As the largest resource of information specific to women's brain health, we are sure you will find what you are looking for, and promise that you will discover new information.
Published on: December 21, 2015
by Gerlad Coggin for The Tennessean:
It is expected that over 15 million people will be diagnosed with Alzheimer’s over the next few decades, tripling from today’s figures of five million to an estimated 15 million by 2050.
For all of those many people, it still takes only one diagnosis to change the course of a person’s life and that of their family members.
Every single diagnosis means that each and every family member will be affected by this disease that gradually robs a person of his or her memories and cognitive skills.
During the holiday season, traditional holiday events and family occasions can often be even more challenging for Alzheimer’s patients and their families than the everyday.
For family members who live close by and visit frequently, the holidays can pose challenges when trying to plan family traditions with the concerns of maintaining a routine and easing anxieties.
For family members who are traveling longer distances and haven’t seen each other in several months, they will be most surprised by any changes that have occurred since they last visited.
It is helpful to remind those family members of any changes in the family member with Alzheimer’s since they last visited.
Avoiding any dismay in person is always helpful, both for the visiting family members as well as the person diagnosed with Alzheimer’s. The Alzheimer’s Association recommends that family members be updated with what to expect prior to all family gatherings, if there will be those present who aren’t aware of the situation.
Maintaining family traditions as best as possible is also a helpful recommendation, since routine and familiar surroundings are best for those diagnosed with Alzheimer’s.
While it is comforting to be surrounded by family and traditions, the noise and lights and general hubbub that comes with all family gatherings can be overwhelming.
For those family members and caregivers who will be planning the event, it is recommended that a streamlined version of holidays past might be best to ease anxiety in everyone involved.
Keeping traditions, such as holiday singing or food preparations, is important to maintain a sense of familiarity, but too much activity can be overwhelming for everyone.
The most important detail in planning holiday events is to remember that, while memories are fading in the person diagnosed with Alzheimer’s and it can be challenging to recall simple details at times, the very best part of the holidays for a person diagnosed with Alzheimer’s is to be surrounded by loving family and caregivers.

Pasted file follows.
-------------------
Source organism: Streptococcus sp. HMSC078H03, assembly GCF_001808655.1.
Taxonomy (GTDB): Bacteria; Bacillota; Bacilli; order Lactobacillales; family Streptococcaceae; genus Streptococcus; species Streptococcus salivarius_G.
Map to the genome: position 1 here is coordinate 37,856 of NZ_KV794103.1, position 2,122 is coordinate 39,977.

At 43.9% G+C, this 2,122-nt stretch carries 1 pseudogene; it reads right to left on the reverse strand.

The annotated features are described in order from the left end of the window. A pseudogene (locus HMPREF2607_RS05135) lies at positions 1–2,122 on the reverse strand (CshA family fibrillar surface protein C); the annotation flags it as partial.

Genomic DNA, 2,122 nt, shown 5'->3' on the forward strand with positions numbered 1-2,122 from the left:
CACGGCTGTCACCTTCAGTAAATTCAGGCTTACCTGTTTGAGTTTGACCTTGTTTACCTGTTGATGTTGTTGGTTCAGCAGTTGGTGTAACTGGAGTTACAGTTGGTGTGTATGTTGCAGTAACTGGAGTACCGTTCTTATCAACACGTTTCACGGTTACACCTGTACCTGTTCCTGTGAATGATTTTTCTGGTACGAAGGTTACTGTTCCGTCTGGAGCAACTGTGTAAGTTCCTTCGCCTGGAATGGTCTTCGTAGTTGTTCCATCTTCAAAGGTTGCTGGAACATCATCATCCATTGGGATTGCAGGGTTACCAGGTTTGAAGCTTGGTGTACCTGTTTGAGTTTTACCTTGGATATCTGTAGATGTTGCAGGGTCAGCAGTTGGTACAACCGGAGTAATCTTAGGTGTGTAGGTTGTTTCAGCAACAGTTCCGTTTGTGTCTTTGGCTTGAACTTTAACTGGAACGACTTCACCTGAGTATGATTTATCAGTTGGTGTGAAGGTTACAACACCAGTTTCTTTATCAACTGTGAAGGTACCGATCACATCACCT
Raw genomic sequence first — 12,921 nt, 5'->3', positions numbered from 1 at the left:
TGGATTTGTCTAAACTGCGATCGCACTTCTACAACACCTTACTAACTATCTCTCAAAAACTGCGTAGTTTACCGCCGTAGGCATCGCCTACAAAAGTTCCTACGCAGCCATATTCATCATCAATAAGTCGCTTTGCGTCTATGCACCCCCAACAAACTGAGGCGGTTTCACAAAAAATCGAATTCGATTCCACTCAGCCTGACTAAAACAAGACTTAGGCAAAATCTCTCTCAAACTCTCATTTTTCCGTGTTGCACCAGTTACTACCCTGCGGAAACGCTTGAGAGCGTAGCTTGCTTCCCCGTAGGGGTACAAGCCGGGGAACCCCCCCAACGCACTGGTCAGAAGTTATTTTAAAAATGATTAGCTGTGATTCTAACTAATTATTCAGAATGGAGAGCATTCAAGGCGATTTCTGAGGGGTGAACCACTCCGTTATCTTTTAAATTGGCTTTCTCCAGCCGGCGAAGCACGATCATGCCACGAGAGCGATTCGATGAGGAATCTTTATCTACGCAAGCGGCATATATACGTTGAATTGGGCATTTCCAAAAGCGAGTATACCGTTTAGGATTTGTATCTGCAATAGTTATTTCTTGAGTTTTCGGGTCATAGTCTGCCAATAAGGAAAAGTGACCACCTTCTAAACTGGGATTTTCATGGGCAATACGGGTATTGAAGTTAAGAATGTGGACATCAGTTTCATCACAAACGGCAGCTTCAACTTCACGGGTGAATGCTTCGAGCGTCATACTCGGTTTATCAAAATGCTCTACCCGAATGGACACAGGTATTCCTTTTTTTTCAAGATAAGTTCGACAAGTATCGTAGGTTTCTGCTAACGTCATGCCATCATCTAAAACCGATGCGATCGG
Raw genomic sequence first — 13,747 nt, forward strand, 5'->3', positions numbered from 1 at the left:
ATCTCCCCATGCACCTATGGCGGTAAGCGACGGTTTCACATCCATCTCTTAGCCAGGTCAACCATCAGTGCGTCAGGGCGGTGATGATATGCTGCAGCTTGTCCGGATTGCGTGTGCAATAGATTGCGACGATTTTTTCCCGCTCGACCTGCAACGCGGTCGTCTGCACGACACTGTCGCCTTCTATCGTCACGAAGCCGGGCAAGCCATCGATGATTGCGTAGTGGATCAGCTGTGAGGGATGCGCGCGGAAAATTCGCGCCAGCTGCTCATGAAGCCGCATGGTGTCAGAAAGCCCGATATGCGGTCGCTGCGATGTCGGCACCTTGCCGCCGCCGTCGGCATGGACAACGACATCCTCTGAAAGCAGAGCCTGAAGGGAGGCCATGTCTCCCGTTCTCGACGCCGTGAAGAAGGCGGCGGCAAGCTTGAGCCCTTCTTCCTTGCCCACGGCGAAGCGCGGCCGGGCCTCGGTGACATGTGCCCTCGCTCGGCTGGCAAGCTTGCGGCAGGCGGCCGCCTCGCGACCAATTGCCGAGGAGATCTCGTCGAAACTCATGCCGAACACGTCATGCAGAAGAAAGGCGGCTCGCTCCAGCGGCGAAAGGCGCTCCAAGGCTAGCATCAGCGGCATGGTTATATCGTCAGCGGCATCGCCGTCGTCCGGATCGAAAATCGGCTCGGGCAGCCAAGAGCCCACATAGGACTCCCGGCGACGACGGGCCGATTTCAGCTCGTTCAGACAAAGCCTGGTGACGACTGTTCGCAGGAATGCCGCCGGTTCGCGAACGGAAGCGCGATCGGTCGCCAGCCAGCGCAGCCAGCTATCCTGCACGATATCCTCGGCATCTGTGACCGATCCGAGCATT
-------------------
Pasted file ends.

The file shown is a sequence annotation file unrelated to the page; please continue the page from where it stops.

Knowing that you are loved and cared for is the best reassurance of all.
The holidays, with all of their activity and excitement, frequently pose challenges to family members and caregivers.
Disruptions in routine and excessive stimulation are the hallmark issues to avoid when caring for someone with Alzheimer’s, but these are frequently unavoidable during the holidays.
he emotional anguish of family members’ surprise and dismay at learning of the impact that Alzheimer’s has already had upon their loved one can be challenging at any time of year, but it can be especially difficult at the holidays.
Making sure that all family members are aware of how their loved one is doing prior to any family events, maintaining traditions as best as possible with some adaptations and ensuring that routine and stability are kept in place will ease a great deal of the inherent challenges that the holidays bring.
Knowing that family and loved ones are with you from near and far can be reassuring. It can be hard to find things to be thankful for when a diagnosis of Alzheimer’s is present in a family, but knowing that the holidays are upon you with all of the comfort and reassurance that family brings is the best present anyone can receive during the holidays.
On December 2nd, the first-ever Women’s Brain Health Day, take a stand, and upend the way we view dementia and other brain-aging diseases that disproportionately affect women. Literally. Join us and take part in the...
Many older American adults may inaccurately estimate their chances for developing dementia and do useless things to prevent it, new research suggests. Almost half of adults surveyed believed they were likely to develop dementia. The results suggest...
People do not think about their own brain health and are unsure how to maintain it, according to a recent interview study in the Lifebrain project. A healthy brain is essential for general health and wellbeing, and to prevent...
The material presented through the Think Tank feature on this website is in no way intended to replace professional medical care or attention by a qualified practitioner. WBHI strongly advises all questioners and viewers using this feature with health problems to consult a qualified physician, especially before starting any treatment. The materials provided on this website cannot and should not be used as a basis for diagnosis or choice of treatment. The materials are not exhaustive and cannot always respect all the most recent research in all areas of medicine.